My first couple of shoots, Tim Eatherton was my photographer. He's totally fantastic! Like super fantastic! But now I live 4 hours away, so I've had to figure it out on my own.
Let me make this perfectly clear. . .I am, by no means, a photographer!
I have a camera, actually the same camera as Tim. A Canon EOS Rebel T3 with a basic 55 mm lens. But somehow, his photos always looks more beautiful than mine.
See, look at how beautifully Tim captured Melissa's sweet smile, that beautiful bokeh in the background, the colors. It's all perfect!
Someday, I'll be able to capture that "bokeh!" Bokeh is the effect of a soft out-of-focus background that you get when shooting a subject, using a fast lens, at the widest aperture, such as f/2.8 or wider The word comes from the Japanese word boke, which means "blur" or "haze", or boke-aji, the "blur quality." Bokeh is pronounced BOH-kay. Ok, enough geeking out about the word itself, how do I achieve it!
To me, bokeh makes the photos so dreamy, so wistful, so beautiful, like in this photo Tim took of Shelly.
It seems simple to achieve bokeh. You just need to increase the distance between your subject and the background. You can do this by decreasing the distance between the camera and subject. The more shallow the depth-of-field, or further the background is, the more out-of-focus it will be.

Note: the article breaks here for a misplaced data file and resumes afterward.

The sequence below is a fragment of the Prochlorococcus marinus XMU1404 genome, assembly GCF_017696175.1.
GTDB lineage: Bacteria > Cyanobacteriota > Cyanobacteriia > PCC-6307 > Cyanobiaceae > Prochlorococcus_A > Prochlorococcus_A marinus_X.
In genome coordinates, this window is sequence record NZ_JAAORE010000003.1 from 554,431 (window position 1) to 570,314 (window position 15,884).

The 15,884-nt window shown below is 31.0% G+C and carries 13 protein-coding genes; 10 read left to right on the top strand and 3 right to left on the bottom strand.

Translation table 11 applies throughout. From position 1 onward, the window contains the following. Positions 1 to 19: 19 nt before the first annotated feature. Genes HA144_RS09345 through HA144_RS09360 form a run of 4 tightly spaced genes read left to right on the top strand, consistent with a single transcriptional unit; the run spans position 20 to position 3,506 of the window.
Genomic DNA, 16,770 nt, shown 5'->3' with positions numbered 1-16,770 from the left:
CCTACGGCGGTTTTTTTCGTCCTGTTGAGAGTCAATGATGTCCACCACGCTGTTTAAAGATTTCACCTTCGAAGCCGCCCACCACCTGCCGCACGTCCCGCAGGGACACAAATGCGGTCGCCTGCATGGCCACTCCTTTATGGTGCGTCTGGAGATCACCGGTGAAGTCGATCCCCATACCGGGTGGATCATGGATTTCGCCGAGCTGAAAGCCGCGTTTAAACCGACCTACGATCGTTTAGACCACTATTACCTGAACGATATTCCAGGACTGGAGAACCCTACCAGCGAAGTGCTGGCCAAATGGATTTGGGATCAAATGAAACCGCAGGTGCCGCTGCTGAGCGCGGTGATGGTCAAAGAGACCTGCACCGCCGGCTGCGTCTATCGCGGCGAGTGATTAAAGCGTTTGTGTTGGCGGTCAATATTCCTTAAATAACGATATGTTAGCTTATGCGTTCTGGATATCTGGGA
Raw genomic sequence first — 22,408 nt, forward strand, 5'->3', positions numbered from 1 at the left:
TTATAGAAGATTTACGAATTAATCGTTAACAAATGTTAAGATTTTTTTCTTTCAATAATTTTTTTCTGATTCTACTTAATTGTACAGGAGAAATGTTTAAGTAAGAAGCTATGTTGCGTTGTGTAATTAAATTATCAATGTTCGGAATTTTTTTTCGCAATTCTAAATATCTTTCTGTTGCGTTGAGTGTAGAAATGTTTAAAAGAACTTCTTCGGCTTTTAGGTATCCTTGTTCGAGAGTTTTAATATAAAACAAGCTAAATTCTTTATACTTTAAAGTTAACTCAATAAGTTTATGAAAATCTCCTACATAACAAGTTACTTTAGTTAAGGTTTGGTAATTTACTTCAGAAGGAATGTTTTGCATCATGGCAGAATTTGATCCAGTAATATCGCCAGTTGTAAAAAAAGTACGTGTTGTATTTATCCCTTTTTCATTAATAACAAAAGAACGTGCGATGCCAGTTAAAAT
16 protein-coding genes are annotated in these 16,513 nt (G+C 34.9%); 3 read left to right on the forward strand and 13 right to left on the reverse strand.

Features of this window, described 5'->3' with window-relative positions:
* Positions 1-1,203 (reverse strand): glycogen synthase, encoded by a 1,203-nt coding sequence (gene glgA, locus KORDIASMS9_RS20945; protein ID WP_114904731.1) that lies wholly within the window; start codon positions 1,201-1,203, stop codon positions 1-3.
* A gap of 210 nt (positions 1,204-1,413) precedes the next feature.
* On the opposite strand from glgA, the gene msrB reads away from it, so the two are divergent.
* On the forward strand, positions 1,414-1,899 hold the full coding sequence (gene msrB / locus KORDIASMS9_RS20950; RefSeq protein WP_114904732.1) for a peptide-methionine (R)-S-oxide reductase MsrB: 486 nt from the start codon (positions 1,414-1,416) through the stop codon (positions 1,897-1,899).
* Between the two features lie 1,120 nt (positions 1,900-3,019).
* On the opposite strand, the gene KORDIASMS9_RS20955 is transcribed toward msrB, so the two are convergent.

I love this photo Tim took of Melissa. I wonder what she's dreaming about?
Depth of field, aperture, bokeh, these are all the things I need to learn! And slowly, I'm getting there, photo by photo, I'm learning.
There are two photographers that I follow, in my effort to learn how to take halfway descent photos. The first one is Irene Rudnyk. Here's a link to her youtube channel: bit.ly/2E9Du4M
Irene videos behind the scenes during some of her photoshoots, teaching you how to set up the shoot, how to work with a model who hasn't modeled before, and how to pick a location.
She also shows you how to edit your photos using Photoshop. She has a wealth of information!!
The second youtube channel I follow for photography is Jessica Kobeissi. bit.ly/2OhKXjo
Jessica's work is completely different than Irene's. But it's always good to have two different views to what you are trying to learn. Jessica also teaches you how to shoot, and how to edit, but in a completely different way. It's a bit more confusing for me, but if I keep at it, I'll learn!
I certainty haven't achieved bokeh, Mackenzie is too close to the door, but I liked the contrast between the white chippy door and the blue shawl.
There's so many things to think about during a photoshoot. Does the product sit right on the model, is it puckering somewhere, is her hair blocking the item. . .small little things to keep track of but they have a huge effect on your final photo
But just as my grandmother Josefina would tell me, "patience mi hija, patience." With patience, my photography skills will get better. . .hopefully!
I have another photoshoot tonight. Maybe this time I'll figure out the whole bokeh thing! Wish me luck.